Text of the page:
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Genetic Linkage Studies of Stuttering

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ClinicalTrials.gov Identifier: NCT00001604
Recruitment Status : Completed
First Posted : November 4, 1999
Last Update Posted : September 27, 2022
Information provided by (Responsible Party):
National Institutes of Health Clinical Center (CC) ( National Institute on Deafness and Other Communication Disorders (NIDCD) )

Brief Summary:

Stuttering is an abnormality in speech that affects the rhythm of speech. People who stutter know what they wish to say, but at the time are unable to say it because of involuntary repetition, unnecessary lengthening (prolongation), or early stopping (cessation). Stuttering is characterized by repetitions or prolongation of the first syllable, or silent prolongations, sometimes known as blocks.

Researcher intend on studying the genetic basis for stuttering. The goal of the study is to find the genes that help cause stuttering and determine regions of the human genetic make-up (genome) that are linked to stuttering.. To do this researchers will study the patterns of inheritance in families who have had members who stutter.

The study has two objectives.

The first objective is to develop a large collection of DNA samples from individuals in stuttering families, that will include both members that stutter and who do not stutter.

The second objective of the study will be to find out the basic combination of genes (genotype) making up all of the participants DNA. Once this is completed researchers hope to map out and find areas or regions of DNA that are linked to stuttering.

Genetic linkage is the initial step in positional cloning, and the cloning of genes which predispose individuals to stuttering is a long term goal of this research study.<TAB>

Condition or disease

Detailed Description:
A primary goal of this study is to ascertain regions of the human genome which show genetic linkage to stuttering. Genetic linkage will be determined by first obtaining genomic DNA from both affected and unaffected adults and children from families containing pairs of individuals who stutter as adults. Individuals who stutter from genetically isolated populations will also be sampled. Phenotype will be assigned by a speech-language pathologist, and DNA samples will be obtained from affected and unaffected family members from 2 cc. of saliva or from 20 cc. of blood. These DNA samples will then be genotyped using markers distributed across the human genome. The genotypic information analyzed to determine which markers or variants show linkage to stuttering. The initial goal of this study is to identify specific genetic variants, which predispose individuals to stuttering. No genetic information will be provided back to participants. A secondary goal of the study will be to perform broad clinical evaluations of the individuals found to have mutations that cause stuttering. These will take place at the NIH Clinical Center and will include standard procedures including history and physical, neurological exam, audiological exam, ophthalmologic exam, electromyographic (EMG) exam, electroencephalography (EEG), X-rays, speech evaluation, and brain imaging including MRI and fMRI.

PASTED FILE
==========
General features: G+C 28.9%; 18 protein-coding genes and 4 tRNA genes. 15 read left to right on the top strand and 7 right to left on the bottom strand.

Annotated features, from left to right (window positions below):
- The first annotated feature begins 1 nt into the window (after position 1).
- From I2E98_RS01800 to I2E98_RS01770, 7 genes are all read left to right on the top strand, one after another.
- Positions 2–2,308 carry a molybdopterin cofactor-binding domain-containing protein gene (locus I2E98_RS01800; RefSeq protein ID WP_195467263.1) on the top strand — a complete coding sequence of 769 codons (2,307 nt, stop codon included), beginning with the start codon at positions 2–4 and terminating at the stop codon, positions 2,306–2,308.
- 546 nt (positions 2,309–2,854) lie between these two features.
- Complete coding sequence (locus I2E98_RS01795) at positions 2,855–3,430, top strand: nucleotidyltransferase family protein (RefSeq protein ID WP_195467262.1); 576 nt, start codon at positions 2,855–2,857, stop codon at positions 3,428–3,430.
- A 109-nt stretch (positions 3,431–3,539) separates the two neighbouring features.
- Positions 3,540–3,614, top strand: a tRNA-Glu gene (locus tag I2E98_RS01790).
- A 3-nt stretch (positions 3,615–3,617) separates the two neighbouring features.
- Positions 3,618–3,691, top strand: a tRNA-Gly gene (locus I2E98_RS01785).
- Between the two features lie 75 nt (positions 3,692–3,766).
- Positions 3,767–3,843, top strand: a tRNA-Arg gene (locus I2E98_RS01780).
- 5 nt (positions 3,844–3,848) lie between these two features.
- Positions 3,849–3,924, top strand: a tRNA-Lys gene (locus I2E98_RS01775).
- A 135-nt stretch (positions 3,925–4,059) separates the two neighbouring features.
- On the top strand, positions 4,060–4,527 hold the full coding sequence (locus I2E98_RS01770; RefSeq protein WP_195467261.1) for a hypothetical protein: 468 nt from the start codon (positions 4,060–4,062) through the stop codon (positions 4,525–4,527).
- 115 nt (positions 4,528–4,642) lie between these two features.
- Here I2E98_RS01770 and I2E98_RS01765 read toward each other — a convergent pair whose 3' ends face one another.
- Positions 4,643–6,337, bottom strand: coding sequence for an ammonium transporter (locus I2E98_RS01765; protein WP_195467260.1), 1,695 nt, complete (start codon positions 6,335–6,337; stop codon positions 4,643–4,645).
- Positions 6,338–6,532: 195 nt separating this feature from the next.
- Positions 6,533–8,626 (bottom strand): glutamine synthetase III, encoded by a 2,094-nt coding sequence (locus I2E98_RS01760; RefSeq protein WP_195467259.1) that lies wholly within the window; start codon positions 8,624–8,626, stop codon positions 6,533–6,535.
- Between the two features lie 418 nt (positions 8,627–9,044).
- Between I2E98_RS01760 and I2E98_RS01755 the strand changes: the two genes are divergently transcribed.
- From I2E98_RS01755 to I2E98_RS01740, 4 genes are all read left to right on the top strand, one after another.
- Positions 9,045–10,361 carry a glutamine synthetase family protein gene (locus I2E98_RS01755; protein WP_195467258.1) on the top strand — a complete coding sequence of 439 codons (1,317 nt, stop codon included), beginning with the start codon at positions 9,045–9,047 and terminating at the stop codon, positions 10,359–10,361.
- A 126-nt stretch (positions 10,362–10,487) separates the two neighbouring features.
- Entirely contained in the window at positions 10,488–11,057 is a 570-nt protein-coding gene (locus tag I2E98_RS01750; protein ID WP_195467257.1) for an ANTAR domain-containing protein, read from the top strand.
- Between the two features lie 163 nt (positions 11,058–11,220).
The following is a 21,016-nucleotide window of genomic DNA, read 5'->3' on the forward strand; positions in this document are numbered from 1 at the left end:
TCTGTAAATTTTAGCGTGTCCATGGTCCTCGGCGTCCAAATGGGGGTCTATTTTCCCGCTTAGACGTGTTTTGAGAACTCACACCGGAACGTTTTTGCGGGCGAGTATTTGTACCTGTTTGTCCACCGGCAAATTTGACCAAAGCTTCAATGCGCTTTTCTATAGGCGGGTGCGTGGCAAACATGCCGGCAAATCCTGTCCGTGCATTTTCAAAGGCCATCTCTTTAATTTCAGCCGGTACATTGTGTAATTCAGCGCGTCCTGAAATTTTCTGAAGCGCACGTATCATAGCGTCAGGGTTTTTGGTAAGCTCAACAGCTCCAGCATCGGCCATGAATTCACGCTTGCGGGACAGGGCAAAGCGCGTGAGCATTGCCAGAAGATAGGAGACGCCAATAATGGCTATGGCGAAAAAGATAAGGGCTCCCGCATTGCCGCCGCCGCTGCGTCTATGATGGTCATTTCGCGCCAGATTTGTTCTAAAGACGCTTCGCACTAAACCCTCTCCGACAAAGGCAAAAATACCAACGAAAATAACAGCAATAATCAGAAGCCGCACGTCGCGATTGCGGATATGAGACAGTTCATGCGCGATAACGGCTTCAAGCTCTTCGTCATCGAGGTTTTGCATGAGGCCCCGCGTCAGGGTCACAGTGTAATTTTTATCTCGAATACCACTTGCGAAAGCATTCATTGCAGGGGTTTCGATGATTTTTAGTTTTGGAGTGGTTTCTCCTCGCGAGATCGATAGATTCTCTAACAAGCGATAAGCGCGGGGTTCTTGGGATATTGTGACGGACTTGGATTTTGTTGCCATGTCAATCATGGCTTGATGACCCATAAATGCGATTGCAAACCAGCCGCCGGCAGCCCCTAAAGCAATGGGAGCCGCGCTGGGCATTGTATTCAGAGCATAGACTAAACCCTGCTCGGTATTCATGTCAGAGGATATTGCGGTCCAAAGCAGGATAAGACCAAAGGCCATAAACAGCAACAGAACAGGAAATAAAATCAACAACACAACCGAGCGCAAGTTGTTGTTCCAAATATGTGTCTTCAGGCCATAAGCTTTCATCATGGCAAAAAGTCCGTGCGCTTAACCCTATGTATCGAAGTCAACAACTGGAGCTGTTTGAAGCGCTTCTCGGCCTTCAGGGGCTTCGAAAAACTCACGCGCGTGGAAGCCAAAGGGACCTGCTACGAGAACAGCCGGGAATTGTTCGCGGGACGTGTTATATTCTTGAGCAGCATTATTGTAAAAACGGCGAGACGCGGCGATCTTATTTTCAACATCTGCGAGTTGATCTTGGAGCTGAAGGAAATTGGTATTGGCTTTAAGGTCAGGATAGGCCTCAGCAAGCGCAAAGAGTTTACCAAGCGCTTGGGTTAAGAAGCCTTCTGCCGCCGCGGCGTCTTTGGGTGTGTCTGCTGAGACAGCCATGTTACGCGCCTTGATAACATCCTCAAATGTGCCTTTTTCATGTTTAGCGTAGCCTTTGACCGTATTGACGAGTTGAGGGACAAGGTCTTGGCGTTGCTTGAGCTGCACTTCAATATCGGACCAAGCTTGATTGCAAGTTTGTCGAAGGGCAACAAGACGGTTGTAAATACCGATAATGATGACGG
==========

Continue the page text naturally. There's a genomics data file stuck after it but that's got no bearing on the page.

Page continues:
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Study Type : Observational
Actual Enrollment : 3044 participants
Observational Model: Cohort
Time Perspective: Prospective
Official Title: Genetic Studies of Stuttering
Actual Study Start Date : July 22, 2003

Resource links provided by the National Library of Medicine

MedlinePlus related topics: Stuttering

Subjects with a family history of stuttering

Primary Outcome Measures :